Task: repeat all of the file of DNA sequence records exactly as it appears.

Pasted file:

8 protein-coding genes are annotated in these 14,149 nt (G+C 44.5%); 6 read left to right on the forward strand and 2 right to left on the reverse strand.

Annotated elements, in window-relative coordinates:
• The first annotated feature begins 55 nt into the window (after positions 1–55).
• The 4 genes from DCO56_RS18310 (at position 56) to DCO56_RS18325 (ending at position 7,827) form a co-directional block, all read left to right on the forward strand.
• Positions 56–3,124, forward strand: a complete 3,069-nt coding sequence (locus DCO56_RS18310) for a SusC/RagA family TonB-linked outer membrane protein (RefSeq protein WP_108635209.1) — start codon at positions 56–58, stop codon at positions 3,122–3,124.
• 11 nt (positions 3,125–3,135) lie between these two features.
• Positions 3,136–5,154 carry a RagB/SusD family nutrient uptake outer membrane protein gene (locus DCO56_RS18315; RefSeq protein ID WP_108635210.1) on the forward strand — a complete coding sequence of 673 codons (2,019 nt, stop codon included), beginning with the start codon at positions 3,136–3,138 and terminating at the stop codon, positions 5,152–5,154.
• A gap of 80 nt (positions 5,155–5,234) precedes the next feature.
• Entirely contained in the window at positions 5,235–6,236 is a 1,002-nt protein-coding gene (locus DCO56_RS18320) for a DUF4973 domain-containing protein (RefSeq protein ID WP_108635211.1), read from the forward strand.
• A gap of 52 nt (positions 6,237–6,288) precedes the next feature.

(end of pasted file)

8 protein-coding genes are annotated in these 14,149 nt (G+C 44.5%); 6 read left to right on the forward strand and 2 right to left on the reverse strand.

Annotated elements, in window-relative coordinates:
• The first annotated feature begins 55 nt into the window (after positions 1–55).
• The 4 genes from DCO56_RS18310 (at position 56) to DCO56_RS18325 (ending at position 7,827) form a co-directional block, all read left to right on the forward strand.
• Positions 56–3,124, forward strand: a complete 3,069-nt coding sequence (locus DCO56_RS18310) for a SusC/RagA family TonB-linked outer membrane protein (RefSeq protein WP_108635209.1) — start codon at positions 56–58, stop codon at positions 3,122–3,124.
• 11 nt (positions 3,125–3,135) lie between these two features.
• Positions 3,136–5,154 carry a RagB/SusD family nutrient uptake outer membrane protein gene (locus DCO56_RS18315; RefSeq protein ID WP_108635210.1) on the forward strand — a complete coding sequence of 673 codons (2,019 nt, stop codon included), beginning with the start codon at positions 3,136–3,138 and terminating at the stop codon, positions 5,152–5,154.
• A gap of 80 nt (positions 5,155–5,234) precedes the next feature.
• Entirely contained in the window at positions 5,235–6,236 is a 1,002-nt protein-coding gene (locus DCO56_RS18320) for a DUF4973 domain-containing protein (RefSeq protein ID WP_108635211.1), read from the forward strand.
• A gap of 52 nt (positions 6,237–6,288) precedes the next feature.